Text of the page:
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  • #16
    Originally posted by galderdi View Post
    Wow guys, I am so glad I started this thread. I would have gone down the rabbit hole for sure. Thankyou for putting so much time and effort into the responses. I am still a way off starting to shape metal so I will certainly look into the best approach. Or at least the best approach I can achieve with my circumstances. I'll be purchasing a set of Peter's DVDs shortly.....thank goodness I have a second TV or my wife might divorce me on watching them 3 (or more) times. I might even have to move them into my shed.
    Move them in to the shed ? NOTHING WRONG WITH THAT LOL
    Peter T.

    PS ...have you seen the dvd's when ''our friend'' makes the spider front guard and rear quarter sections ? Let me tell you ,and some of the forum
    members can back me up ...... that is ..... DEFINITELY NOT THE WAY to do that panel , there is a much better , quicker, easier, way .
    His way is only going to get you in the S**T
    Last edited by Peter Tommasini; 12-04-21, 05:40 AM.

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    • #17
      I count myself lucky that you caught me before I actually started the shaping. I'm looking forward to learning the better methods.

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      • #18
        Originally posted by MP&C View Post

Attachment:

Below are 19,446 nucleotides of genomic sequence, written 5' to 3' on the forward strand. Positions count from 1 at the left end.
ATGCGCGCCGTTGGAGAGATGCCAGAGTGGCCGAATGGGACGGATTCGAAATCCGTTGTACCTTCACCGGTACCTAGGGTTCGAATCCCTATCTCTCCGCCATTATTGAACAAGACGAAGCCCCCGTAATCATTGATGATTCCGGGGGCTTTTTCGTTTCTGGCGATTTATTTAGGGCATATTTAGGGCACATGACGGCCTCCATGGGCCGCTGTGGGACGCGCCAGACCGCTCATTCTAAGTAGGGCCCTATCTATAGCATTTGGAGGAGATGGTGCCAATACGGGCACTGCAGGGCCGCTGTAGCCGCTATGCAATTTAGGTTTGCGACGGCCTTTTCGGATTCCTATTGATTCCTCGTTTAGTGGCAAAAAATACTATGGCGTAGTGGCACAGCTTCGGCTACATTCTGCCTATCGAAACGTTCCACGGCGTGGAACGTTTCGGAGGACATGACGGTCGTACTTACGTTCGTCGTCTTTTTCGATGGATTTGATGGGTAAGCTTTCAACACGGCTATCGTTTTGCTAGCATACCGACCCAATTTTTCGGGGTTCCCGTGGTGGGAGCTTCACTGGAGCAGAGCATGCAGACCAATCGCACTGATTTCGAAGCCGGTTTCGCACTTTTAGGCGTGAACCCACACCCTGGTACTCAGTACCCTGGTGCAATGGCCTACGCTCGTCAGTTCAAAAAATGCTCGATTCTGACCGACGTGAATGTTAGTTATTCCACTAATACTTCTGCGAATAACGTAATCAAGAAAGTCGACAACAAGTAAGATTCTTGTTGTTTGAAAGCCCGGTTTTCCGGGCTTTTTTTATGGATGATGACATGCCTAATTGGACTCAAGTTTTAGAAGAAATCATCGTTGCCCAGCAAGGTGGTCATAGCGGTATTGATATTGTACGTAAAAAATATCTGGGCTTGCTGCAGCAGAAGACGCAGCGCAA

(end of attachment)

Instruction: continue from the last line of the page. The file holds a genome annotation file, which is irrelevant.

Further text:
John, very well put. My "conversations" with other metal shapers here in the states from back in those early days when shaping forums were starting, are that the inventor of the facilitator did not care for stumps. I guess with people building wheeling machines for the masses, and other such tools, he had to make things out of steel, and no way this wooden block would work. They said it's funny to see someone now inventing what's been used for many years. Sure, it's made of 2X lumber and cut to the shape you want, but its a fukin stump! He had to change the name and continues to this day to talk down stumps so he won't be eating crow, but it's still a stump... The other thing I was made privy to, as I did not start metal shaping until more recently, was that he would come up with some kind of widget to move some metal. Then would show it to everybody. Everybody says "ooooooooh. metal moved" And then they would start making their own metal moving widget. regardless of how inefficient it might be. So basically it was the blind leading the blind. Unlike men like Peter and Jeff Moss, who learned the trade from other skilled men, and learned CORRECTLY, the traditional methods that were proven and EFFICIENT. Even a person of my limited abilities can watch the same videos and see that someone hasn't the slightest clue. Weld a patch next to a flange and wonder why the flange drops? The weld shrinks!! but he never did anything to planish out the weld to remove the low. Kept bumping up the flange and putting the bottom edge in tension which made a wave. Flatten the wave and the low reappears. And....he.....kept...… repeating, like it was magically going to change the 6th time he did the same thing.. Never did finish that did he? Put a spline in a MC fender and then try to duck tail the back end? The spline acts as a lock, it should be the last thing done. I understand why Clint doesn't like giving the guy a wider platform to spread his misinformation but I also think it could be a good learning tool in the proper setting to show why it was wrong, show what is the correct method, and why his methods are a complete waste of effort. After all, we learn better from our own mistakes, right??